Sidework Pt. 2

In part one, we tried to paint sidework with some broad brushes. 

I’m not going to list all possible tasks that you might have to do on a typical shift. Every restaurant has its own unique needs and it would be impossible to list them all. Besides, you’ll find out soon enough what they are. So, why is sidework important? Because it’s so often thought of as an afterthought; it’s thought of as drudgery. Waiters whine about it. Waiters blow it off. Waiters do part of it but don’t finish it. Waiters do a poor job of it. Don’t be one of those waiters. While you can certainly whine about it, do your sidework. Why, you might ask? Why should I do it when I see others getting away with sliding on theirs? After all, you’ll soon identify certain slackers who can’t be relied upon to do their work and they seem to get away with it. Well, all I can say is, don’t be that guy (or gal for that matter).

It’s extremely important that sidework gets done because nothing will put you in the weeds faster than having to break your routine during the rush to go back to the walk-in to grab the half and half that someone else hasn’t bothered to restock as part of their sidework. This is especially grating when you make it easy for them by assuring that they can put their hands on what they need because you did your sidework while you hunt through the restaurant for a single clean glass because they didn’t do theirs.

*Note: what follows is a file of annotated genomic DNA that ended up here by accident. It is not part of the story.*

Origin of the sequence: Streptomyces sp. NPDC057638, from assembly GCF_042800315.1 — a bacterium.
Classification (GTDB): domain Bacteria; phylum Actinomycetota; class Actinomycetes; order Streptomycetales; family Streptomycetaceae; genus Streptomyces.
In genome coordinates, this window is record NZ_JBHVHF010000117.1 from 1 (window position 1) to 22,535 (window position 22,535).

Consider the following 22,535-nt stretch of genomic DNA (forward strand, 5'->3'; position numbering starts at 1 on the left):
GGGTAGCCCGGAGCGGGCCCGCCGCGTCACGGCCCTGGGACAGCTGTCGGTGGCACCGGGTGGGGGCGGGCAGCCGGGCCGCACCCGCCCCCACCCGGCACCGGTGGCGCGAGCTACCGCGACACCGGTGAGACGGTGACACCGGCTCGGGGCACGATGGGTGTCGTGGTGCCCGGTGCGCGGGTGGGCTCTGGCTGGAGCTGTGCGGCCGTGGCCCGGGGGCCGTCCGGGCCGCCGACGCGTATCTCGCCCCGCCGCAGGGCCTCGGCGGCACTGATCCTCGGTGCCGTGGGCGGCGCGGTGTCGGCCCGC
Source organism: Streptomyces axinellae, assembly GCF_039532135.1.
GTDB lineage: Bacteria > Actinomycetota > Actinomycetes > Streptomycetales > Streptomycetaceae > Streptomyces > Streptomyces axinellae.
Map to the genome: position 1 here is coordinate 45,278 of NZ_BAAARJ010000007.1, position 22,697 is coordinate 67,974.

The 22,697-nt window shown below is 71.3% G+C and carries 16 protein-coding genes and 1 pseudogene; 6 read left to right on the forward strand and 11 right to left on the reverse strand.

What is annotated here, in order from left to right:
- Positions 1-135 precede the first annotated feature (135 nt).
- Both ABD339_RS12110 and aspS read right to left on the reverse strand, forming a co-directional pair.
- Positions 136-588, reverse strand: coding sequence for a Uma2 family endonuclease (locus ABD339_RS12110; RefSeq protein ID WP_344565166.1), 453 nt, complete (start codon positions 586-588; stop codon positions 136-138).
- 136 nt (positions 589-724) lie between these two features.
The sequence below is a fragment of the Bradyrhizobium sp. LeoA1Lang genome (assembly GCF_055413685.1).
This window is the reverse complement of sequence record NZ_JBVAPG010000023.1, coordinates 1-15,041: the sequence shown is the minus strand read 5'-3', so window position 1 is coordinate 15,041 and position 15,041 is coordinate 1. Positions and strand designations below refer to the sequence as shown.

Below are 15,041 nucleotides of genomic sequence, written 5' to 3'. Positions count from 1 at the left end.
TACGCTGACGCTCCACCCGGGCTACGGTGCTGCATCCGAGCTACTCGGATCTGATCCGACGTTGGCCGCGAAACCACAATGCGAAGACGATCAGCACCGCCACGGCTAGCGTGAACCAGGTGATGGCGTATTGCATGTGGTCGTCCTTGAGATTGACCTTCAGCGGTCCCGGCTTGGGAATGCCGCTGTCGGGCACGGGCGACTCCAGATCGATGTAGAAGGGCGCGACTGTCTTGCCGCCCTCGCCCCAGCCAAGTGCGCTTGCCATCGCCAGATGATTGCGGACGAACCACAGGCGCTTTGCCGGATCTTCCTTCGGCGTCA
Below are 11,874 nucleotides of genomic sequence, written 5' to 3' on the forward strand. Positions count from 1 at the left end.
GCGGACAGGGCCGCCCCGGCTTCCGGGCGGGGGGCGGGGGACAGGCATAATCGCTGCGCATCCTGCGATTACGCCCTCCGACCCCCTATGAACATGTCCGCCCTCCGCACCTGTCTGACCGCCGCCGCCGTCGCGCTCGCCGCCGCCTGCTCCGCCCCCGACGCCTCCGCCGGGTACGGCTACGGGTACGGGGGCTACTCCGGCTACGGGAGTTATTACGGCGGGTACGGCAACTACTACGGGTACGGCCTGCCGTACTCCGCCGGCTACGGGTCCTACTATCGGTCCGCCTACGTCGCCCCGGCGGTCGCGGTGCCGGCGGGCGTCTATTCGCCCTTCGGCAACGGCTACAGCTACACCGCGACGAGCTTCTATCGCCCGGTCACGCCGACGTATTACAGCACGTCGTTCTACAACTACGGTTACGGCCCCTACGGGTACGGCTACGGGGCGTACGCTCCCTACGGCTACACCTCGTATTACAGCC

Hold your fellow servers accountable for their sidework.

And remember, someday, you will be a closing waiter and you will rely on others to do their work. You already have enough to do without having to do someone else’s job too.

The main thing is for each waiter to pull their weight so that if the waiter gets in the weeds, it’s not because his or her fellow waiter let them down.

It’s hard to do sidework when the rush is on. However, it’s even harder to have to do someone else’s sidework on top of  that. Or suffer the consequences of not being able to put your hands on what you need when you need it.

Sidework is important. Curse it, fear it, hate it, but respect it. Because to respect it is to respect your fellow co-workers.

Sidework Pt. 1

This is mostly for people who are either considering getting into waiting tables or who are new at it (and guests who don’t realize what goes on behind the scenes). 

Sidework is defined as everything you have to do to get the restaurant ready for service; all of the tasks that have to be done during service and all of the duties necessary to present a clean and organized restaurant at close of business.